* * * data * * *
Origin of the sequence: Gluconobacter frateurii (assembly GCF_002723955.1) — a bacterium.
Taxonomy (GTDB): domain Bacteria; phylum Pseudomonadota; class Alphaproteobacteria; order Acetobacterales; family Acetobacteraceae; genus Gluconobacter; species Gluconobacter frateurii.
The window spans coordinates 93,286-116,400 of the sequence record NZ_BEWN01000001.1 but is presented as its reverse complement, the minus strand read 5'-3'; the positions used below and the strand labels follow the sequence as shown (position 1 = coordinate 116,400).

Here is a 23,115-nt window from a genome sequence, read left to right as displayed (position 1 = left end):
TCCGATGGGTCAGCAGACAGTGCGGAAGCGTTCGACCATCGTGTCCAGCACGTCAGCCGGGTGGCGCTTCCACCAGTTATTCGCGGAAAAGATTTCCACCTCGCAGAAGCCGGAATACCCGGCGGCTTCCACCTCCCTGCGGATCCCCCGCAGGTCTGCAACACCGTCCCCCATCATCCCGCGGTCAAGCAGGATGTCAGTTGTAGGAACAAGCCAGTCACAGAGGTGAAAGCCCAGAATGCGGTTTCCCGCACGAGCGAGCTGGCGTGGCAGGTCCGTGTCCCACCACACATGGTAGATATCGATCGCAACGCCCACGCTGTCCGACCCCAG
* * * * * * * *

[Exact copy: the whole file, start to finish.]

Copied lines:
Origin of the sequence: Gluconobacter frateurii (assembly GCF_002723955.1) — a bacterium.
Taxonomy (GTDB): domain Bacteria; phylum Pseudomonadota; class Alphaproteobacteria; order Acetobacterales; family Acetobacteraceae; genus Gluconobacter; species Gluconobacter frateurii.
The window spans coordinates 93,286-116,400 of the sequence record NZ_BEWN01000001.1 but is presented as its reverse complement, the minus strand read 5'-3'; the positions used below and the strand labels follow the sequence as shown (position 1 = coordinate 116,400).

Here is a 23,115-nt window from a genome sequence, read left to right as displayed (position 1 = left end):
TCCGATGGGTCAGCAGACAGTGCGGAAGCGTTCGACCATCGTGTCCAGCACGTCAGCCGGGTGGCGCTTCCACCAGTTATTCGCGGAAAAGATTTCCACCTCGCAGAAGCCGGAATACCCGGCGGCTTCCACCTCCCTGCGGATCCCCCGCAGGTCTGCAACACCGTCCCCCATCATCCCGCGGTCAAGCAGGATGTCAGTTGTAGGAACAAGCCAGTCACAGAGGTGAAAGCCCAGAATGCGGTTTCCCGCACGAGCGAGCTGGCGTGGCAGGTCCGTGTCCCACCACACATGGTAGATATCGATCGCAACGCCCACGCTGTCCGACCCCAG